3. Consider blade safety.  A good safety feature to look for on a new rotary cutter is a button which allows to retract the blade when you’re not using it.  And as a general rule, you want to keep your fingers away from the blade when cutting, as well as push the rotary cutter away from you when slicing through any fabric.  I can hear some of you now, “I don’t have kids in my home.  Why do I need to retract my blade when I’m not using it?”  Allow me to offer up a personal experience. 

For the longest time, I never retracted my blade.  When I began seriously quilting, my kids were older and knew not to touch my rotary cutter.  I’d lay the cutter down on my cutting table, walk away, and not worry about it.  Then one hot, southern summer day, I was cutting out a quilt and needed a potty break.  Let me emphasize it was a hot day and I had on shorts.  And sandals.  Two important points.  I put my rotary cutter down and moved away, and in the process accidentally knocked my cutter off the mat.  It skipped down my bare leg and across my sandaled foot.  I had a total of four gashes which would not stop bleeding.  It took my son, a local fireman, and God only knows how many butterfly band aids to stop the bleeding – all because I didn’t retract the blade when I left the cutting area.

You need a rotary cutter with good safety features.  Trust me. 

  •  Consider the blade material.  A good blade will save you both time, energy, and money.  It will allow you to cut through as many as six layers of fabric at a time.  You won’t have to exert a lot of effort to move the cutter through multiple layers of cloth, either.  You’ll be able to use it through multiple projects without needing to replace it.  You won’t have to re-purchase fabric because your blade had  tiny burrs on it and as a result, it chewed your fabric.  Most of all, a good blade is safer.  With a good, sharp blade, you’re less likely to exert so much force on the cutter you lose control over the blade.  The best rotary cutter blades are made from tungsten or carbon steel – the same material good kitchen knives are made from.  So, when you’re shopping for rotary blade replacements, be sure to read the package carefully to make sure the blades are made from one of these metals.  Olfa’s blades are made from Tungsten steel and Improve Cut blades are comprised of carbon steel.  Titanium blades are a recent addition to the blade family.  I sew with titanium sewing machine needles, but haven’t tried these blades (I tend to purchase rotary blades in bulk and don’t need anymore right now).  However, some of my quilting buddies have used the Titanium blades and have nothing but good things to say about them.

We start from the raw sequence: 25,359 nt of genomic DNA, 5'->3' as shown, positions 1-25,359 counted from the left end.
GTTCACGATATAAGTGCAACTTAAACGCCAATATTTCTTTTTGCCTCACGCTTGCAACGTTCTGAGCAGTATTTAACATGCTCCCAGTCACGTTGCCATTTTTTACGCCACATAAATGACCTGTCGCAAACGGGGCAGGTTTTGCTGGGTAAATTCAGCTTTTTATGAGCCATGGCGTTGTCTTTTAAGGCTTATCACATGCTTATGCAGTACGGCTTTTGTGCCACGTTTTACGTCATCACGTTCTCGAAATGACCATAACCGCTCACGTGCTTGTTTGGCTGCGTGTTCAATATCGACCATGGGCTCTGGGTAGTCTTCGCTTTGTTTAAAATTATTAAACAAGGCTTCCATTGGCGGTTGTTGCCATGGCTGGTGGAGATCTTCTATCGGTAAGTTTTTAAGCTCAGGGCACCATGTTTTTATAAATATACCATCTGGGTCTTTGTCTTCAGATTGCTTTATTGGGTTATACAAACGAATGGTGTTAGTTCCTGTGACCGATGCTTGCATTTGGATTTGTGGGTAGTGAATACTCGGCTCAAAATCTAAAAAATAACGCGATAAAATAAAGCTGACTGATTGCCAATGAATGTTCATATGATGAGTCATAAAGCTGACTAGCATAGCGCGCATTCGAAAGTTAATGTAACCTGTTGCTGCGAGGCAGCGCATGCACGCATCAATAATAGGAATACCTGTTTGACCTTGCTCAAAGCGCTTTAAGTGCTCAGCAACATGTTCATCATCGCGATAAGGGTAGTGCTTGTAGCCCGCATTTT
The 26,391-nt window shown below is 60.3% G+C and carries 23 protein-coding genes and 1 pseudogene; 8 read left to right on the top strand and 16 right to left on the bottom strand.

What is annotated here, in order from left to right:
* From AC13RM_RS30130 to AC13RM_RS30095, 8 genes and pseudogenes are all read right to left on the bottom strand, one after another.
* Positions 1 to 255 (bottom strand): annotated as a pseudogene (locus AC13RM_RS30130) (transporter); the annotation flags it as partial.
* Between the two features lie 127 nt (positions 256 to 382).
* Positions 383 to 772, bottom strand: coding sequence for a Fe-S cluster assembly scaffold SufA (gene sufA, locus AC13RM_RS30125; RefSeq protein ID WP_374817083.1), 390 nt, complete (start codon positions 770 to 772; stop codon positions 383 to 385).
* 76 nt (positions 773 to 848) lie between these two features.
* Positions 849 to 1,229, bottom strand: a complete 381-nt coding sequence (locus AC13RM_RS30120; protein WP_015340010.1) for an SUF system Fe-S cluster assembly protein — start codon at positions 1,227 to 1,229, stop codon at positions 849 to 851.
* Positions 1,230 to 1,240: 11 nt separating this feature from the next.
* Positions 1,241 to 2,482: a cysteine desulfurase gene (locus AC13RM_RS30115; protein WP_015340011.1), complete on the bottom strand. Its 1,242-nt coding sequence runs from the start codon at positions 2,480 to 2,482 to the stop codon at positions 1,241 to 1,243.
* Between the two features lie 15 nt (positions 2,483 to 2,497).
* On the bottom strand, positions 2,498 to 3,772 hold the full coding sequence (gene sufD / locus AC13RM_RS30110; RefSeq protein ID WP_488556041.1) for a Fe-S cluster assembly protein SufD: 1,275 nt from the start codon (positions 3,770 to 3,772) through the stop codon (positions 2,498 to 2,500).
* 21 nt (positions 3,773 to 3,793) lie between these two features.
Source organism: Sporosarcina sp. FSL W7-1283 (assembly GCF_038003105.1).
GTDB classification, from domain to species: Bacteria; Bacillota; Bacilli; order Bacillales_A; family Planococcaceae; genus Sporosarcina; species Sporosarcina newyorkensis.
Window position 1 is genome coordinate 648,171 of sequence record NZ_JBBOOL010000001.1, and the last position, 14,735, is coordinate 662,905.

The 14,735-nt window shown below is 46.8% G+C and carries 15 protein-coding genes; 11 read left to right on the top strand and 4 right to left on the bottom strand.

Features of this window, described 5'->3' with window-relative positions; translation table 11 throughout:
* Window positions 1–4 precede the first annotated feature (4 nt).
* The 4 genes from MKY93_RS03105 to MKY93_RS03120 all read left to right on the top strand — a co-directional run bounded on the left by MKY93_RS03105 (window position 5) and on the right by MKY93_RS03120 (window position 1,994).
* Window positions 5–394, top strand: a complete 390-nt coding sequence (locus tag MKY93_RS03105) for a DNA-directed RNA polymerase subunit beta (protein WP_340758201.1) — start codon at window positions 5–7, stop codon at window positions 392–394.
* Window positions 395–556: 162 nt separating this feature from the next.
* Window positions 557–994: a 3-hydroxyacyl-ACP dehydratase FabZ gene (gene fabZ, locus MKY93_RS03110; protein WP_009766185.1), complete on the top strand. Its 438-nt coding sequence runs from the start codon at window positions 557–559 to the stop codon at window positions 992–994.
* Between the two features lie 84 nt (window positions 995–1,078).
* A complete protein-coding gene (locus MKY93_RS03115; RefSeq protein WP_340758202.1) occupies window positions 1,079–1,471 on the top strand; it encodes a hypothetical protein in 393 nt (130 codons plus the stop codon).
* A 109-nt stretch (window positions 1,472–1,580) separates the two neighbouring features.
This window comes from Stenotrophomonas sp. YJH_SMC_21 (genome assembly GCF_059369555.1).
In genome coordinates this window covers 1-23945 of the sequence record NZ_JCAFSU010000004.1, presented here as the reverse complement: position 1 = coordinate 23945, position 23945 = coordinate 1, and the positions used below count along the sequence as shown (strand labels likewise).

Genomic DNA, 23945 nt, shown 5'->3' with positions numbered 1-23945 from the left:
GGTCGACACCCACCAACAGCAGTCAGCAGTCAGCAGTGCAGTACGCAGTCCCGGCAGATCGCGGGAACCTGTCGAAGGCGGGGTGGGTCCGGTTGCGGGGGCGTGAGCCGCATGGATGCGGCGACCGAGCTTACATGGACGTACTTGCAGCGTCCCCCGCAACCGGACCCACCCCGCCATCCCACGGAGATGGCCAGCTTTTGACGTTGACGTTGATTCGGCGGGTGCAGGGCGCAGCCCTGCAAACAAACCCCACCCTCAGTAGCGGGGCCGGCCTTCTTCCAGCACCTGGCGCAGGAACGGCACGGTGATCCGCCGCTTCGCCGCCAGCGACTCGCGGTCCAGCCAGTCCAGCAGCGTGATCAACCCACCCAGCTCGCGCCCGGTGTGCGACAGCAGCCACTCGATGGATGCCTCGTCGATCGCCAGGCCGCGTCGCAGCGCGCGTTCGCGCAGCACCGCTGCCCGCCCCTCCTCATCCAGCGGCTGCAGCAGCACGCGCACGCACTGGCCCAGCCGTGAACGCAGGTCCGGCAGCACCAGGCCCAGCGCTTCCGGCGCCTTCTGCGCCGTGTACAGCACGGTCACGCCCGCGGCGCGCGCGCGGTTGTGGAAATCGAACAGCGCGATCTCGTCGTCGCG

All rotary blades dull over time.   As you use your cutter, notice if you have to put a lot of effort in pushing it through the layers of fabric or if the blade “skips” cutting in places.  If either of these are true, then it’s time to replace the blade.  And I’ll admit, this is not my most favorite task, but replacing the bad blade with a good one really makes cutting easier.  All good cutters will let you remove and replace the blade, allowing you to keep the handle which best suits your hand.  If you’ve tossed the blade replacement directions, YouTube or Google search your particular cutter.  I just about guarantee you can find the directions (and better yet, a video) on how to replace the blade.

I quilt a lot, and as a result I use my cutter several times a week and must replace my blades pretty regularly.  If this is also your scenario, you may want to do what I do – purchase blades in bulk.  I’ve found this very cost-effective.  If you don’t quilt as much as I do, most brands of blades come in packs of five.  However, blades are among the more pricey consumables in a quilt studio (discounting fabric).  The good news is big box fabric/hobby shops stock most of the popular blade brands.  Use their 40 percent off coupon to buy your blades.

  • The blade handle is very, very important.  You will be gripping the hand of your rotary cutter for hours.  It’s very important the handle is comfortable to hold at the angle you’ll use it.  Fiskar’s ergonomic handles are a quilting favorite, but my advice concerning rotary cutter purchase is the same as buying scissors:  if possible, go to a store and purchase it.  Hold it in your hand and imagine pushing it through layers of fabric for hours at a time.  If your hand is comfortable with the initial purchase, any subsequent purchases can be made online.
Comfort Cutter